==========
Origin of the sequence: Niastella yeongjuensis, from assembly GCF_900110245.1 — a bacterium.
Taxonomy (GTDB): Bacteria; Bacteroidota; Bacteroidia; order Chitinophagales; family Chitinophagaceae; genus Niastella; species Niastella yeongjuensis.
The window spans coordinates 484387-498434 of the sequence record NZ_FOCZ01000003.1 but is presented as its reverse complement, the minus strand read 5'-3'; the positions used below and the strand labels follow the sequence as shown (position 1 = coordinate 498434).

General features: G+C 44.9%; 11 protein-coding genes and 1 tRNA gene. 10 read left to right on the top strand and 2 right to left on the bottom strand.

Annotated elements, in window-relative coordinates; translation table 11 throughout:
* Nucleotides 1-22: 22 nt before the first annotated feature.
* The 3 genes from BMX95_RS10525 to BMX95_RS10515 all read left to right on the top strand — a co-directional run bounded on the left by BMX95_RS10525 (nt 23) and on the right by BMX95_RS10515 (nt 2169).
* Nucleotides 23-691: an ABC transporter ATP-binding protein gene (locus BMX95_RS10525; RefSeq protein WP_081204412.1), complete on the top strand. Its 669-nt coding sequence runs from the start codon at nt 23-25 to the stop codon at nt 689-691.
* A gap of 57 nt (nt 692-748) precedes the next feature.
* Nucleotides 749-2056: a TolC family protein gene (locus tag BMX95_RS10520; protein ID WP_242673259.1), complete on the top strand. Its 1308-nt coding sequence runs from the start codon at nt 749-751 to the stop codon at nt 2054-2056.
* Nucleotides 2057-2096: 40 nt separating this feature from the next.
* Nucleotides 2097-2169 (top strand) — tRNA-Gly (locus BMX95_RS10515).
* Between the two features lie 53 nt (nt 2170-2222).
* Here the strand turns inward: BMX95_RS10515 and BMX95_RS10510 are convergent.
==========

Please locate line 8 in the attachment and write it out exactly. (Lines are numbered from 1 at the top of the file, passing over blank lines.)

* Nucleotides 23-691: an ABC transporter ATP-binding protein gene (locus BMX95_RS10525; RefSeq protein WP_081204412.1), complete on the top strand. Its 669-nt coding sequence runs from the start codon at nt 23-25 to the stop codon at nt 689-691.